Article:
Let there be light. And water. And education

At first glance you’d be forgiven for thinking it was another UN Millennium Village, part of the Geoffrey Sachs poverty alleviation experiment. It’s not, but it does sound strikingly similar (you know, take a village of poor, impoverished Africans and bring them ‘development’). Whether you agree with the approach or not – and there’s been plenty of debate – it does seem to be growing in popularity, perhaps as a result of frustration in large, top-heavy, top-down global efforts whose goals are totally unrealistic and where success is much harder to measure than failure is to see. William Easterly‘s book, “The White Man’s Burden”, covers this well. So, rather than trying to heal the world, the idea is you try to heal a village or two and take it from there.

This latest experiment (well, it’s a year old now) centres around a newspaper appeal for a village in northeast Uganda called Katine. Reading through, many of the project objectives seem worthy enough – access to clean water, healthcare, education and so on – but the headline the Guardian chose doesn’t do anybody justice, least of all the inhabitants of Katine. “Can we, together, help one African village out of the middle ages?” it reads. For many people this perception is an ongoing frustration. If I wasn’t so interested in the topic I’d probably have stopped reading just there, as might many people at Amref (a leading partner in the project), whose staff happens to be over 90% African. That level of local ownership though is encouraging, as are the projects aims to “take advantage of – and build on – existing social and economic networks as well as traditional and indigenous knowledge”. This is probably why the newspaper decided to throw its weight behind the idea last year, and why Barclays Bank followed with a couple of million dollars (in today’s economic environment it’s less likely they’d do that now).

It will be interesting to see if the Guardian can hold their readers attention long enough to see this three year project through, although one year on it’s still gobbling column inches. Whatever happens, though, the increasing shift towards smaller-scale – and therefore more likely sustainable – initiatives, such as Katine (and maybe even the UN Millennium Villages), does present us with a different model from the one tried and tested with so little success since the 1970’s.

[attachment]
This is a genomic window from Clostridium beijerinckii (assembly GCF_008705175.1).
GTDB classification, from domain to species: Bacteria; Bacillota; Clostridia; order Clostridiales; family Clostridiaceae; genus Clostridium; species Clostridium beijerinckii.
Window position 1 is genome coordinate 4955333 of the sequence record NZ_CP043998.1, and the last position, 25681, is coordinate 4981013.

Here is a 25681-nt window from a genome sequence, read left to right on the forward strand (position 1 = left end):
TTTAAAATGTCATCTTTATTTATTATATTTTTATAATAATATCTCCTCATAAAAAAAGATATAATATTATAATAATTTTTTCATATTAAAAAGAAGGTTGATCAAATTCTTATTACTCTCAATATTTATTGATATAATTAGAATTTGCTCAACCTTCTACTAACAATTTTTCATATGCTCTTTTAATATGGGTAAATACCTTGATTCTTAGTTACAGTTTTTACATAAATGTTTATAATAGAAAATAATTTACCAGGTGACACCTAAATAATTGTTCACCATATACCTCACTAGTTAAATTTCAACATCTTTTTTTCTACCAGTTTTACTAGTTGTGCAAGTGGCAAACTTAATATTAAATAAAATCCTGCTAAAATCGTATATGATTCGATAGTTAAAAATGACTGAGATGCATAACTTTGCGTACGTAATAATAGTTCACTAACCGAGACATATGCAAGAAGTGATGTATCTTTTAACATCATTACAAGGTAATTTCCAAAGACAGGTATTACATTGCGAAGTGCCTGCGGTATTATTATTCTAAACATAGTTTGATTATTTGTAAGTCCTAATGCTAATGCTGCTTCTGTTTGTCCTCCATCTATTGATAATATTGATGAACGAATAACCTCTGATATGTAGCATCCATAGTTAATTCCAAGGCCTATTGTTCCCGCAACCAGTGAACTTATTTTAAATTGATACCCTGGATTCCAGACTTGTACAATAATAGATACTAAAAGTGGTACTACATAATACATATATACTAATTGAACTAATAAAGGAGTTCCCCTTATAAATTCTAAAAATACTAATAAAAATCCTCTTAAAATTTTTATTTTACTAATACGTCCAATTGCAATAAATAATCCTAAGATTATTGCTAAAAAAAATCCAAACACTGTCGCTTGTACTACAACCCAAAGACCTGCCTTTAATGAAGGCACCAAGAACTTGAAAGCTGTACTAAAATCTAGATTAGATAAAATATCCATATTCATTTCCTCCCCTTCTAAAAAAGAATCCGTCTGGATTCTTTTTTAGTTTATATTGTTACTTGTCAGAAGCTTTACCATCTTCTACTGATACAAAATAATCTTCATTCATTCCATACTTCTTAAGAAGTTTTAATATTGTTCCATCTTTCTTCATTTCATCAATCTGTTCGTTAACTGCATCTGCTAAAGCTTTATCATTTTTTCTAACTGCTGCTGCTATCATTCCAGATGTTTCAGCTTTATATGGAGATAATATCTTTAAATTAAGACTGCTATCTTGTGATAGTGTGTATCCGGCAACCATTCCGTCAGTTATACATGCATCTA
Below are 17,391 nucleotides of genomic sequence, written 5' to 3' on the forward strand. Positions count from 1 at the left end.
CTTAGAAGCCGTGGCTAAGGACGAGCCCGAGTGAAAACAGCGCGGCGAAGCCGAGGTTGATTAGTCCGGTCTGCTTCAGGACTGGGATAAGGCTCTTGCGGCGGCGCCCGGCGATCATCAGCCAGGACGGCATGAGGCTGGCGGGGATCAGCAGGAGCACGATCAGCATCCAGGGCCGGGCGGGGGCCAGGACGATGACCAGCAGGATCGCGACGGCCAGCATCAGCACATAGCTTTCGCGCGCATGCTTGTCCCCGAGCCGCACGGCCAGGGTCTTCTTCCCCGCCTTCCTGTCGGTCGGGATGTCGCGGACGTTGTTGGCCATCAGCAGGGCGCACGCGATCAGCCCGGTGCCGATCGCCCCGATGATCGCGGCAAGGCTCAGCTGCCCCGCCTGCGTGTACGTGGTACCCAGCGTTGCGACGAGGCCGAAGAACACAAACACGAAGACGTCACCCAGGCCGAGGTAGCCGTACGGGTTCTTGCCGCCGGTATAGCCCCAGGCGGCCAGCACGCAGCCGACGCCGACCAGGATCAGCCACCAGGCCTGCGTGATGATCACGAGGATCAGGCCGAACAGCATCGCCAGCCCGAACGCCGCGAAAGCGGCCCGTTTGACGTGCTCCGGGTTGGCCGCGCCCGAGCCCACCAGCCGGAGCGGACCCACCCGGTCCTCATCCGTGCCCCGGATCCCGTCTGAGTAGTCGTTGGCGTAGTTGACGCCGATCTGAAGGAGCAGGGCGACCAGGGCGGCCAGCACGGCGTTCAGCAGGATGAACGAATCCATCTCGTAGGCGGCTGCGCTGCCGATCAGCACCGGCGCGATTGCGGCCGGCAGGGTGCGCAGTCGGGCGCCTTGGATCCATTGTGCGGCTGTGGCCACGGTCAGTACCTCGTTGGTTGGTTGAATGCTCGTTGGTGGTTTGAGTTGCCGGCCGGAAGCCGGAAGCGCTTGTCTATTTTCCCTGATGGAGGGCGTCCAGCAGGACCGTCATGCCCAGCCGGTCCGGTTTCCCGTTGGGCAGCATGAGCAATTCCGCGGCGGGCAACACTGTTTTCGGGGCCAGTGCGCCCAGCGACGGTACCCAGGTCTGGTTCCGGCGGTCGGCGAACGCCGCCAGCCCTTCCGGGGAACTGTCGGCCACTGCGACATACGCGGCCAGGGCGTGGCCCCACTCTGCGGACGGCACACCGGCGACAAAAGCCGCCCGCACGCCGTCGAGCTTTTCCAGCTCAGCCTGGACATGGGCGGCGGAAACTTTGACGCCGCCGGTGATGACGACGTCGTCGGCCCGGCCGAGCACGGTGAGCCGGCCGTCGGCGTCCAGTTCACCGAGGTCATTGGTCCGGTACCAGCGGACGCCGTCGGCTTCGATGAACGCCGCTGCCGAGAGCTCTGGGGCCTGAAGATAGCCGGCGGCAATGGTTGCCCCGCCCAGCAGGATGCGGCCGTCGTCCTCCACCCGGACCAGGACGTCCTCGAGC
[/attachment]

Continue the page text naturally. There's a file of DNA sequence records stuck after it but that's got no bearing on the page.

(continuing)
All we now need do is work a little harder on those headlines.

Dispelling the myth?

I spent the best part of spring and summer ’99 working on my anthropology dissertation, passionately arguing that anthropologists had been wrongly excluded from much of the earlier global conservation process. The rationale behind my several-thousand word essay was that the view of indigenous peoples as ‘outside of nature’, or ‘a blot on the landscape’, with no place in the growing world view of pristine, natural environments was wrong. There seemed to be, after all, plenty of examples of indigenous peoples living in harmony with their environments, and that humans weren’t always a destructive force.

But maybe they were.

My three years at Sussex University studying a blend of development issues and social anthropology allowed me to carefully develop my thinking and combine two of my three passions in life (the third being technology). So, it is with great irony that a decade later I find myself reading a book which squarely blames indigenous peoples for many of the the mega-fauna extinctions in their environments. And the catalyst for this destruction? Technology.

In “Techno-Cultural Evolution“, author William McDonald Wallace highlights the rise of hunter-gatherer kill-offs with the rise in the use of technologies – hunting technologies such as spears, knives and bow-and-arrows, and later guns. He also argues that “one of the reasons many people resisted the idea of human causes for the disappearance of the mega-fauna was a romantic notion”. Perhaps there was a little of this clouding my judgment all those years ago, but is it wrong to think that it’s possible for people to live in harmony with their environments? Whatever the case, we certainly seem further away from it today than we ever have been.

William McDonald Wallace also argues that today we’re seeing a new environmental awakening underway. With mega-events such as the global Live Earth ‘gathering’, we could very well see this spearheaded by increased climate change awareness. Once again, the catalyst for our troubles has been a boom in technological innovation and all the energy consumption that goes with it. It is quite astonishing how far we have come in just over a hundred years.

But are we now not in a truly ironic situation where new technologies are being rapidly developed to counteract the negative impacts of others? If things go wrong later this year in Copenhagen – where World leaders meet to discuss the follow-up to the soon-to-expire Kyoto Protocol – then we could see a shift from a policy of applying technology to avoid climate change to one of applying it to help us simply adapt to it.

It’s a poor second choice, and one that just goes to show that, whether you’re a small community in the 21st century about to lose your island home to rising sea levels, or a buffalo in the 19th century roaming the plains of North America, technology can’t always be seen as a good thing.